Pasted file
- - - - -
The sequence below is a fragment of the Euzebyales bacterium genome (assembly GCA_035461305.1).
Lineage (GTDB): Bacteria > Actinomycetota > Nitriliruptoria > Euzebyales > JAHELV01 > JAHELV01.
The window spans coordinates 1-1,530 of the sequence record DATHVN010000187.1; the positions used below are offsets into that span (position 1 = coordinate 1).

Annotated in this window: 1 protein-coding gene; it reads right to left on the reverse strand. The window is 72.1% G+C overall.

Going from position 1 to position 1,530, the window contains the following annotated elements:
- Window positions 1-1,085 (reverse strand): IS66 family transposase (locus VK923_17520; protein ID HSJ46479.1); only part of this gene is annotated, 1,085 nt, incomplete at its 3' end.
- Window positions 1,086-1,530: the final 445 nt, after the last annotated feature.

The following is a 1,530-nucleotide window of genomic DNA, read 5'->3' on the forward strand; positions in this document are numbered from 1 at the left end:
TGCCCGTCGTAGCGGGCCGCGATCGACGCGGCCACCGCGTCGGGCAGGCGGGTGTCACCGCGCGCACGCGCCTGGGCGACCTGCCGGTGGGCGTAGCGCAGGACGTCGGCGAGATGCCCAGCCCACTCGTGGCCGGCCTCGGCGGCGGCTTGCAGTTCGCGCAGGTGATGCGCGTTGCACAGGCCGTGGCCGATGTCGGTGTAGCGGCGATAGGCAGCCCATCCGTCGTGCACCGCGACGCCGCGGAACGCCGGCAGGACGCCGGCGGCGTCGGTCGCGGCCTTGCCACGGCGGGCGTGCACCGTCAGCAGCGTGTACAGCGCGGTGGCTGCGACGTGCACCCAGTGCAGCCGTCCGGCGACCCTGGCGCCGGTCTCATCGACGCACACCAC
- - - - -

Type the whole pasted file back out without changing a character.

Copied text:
The sequence below is a fragment of the Euzebyales bacterium genome (assembly GCA_035461305.1).
Lineage (GTDB): Bacteria > Actinomycetota > Nitriliruptoria > Euzebyales > JAHELV01 > JAHELV01.
The window spans coordinates 1-1,530 of the sequence record DATHVN010000187.1; the positions used below are offsets into that span (position 1 = coordinate 1).

Annotated in this window: 1 protein-coding gene; it reads right to left on the reverse strand. The window is 72.1% G+C overall.

Going from position 1 to position 1,530, the window contains the following annotated elements:
- Window positions 1-1,085 (reverse strand): IS66 family transposase (locus VK923_17520; protein ID HSJ46479.1); only part of this gene is annotated, 1,085 nt, incomplete at its 3' end.
- Window positions 1,086-1,530: the final 445 nt, after the last annotated feature.

The following is a 1,530-nucleotide window of genomic DNA, read 5'->3' on the forward strand; positions in this document are numbered from 1 at the left end:
TGCCCGTCGTAGCGGGCCGCGATCGACGCGGCCACCGCGTCGGGCAGGCGGGTGTCACCGCGCGCACGCGCCTGGGCGACCTGCCGGTGGGCGTAGCGCAGGACGTCGGCGAGATGCCCAGCCCACTCGTGGCCGGCCTCGGCGGCGGCTTGCAGTTCGCGCAGGTGATGCGCGTTGCACAGGCCGTGGCCGATGTCGGTGTAGCGGCGATAGGCAGCCCATCCGTCGTGCACCGCGACGCCGCGGAACGCCGGCAGGACGCCGGCGGCGTCGGTCGCGGCCTTGCCACGGCGGGCGTGCACCGTCAGCAGCGTGTACAGCGCGGTGGCTGCGACGTGCACCCAGTGCAGCCGTCCGGCGACCCTGGCGCCGGTCTCATCGACGCACACCAC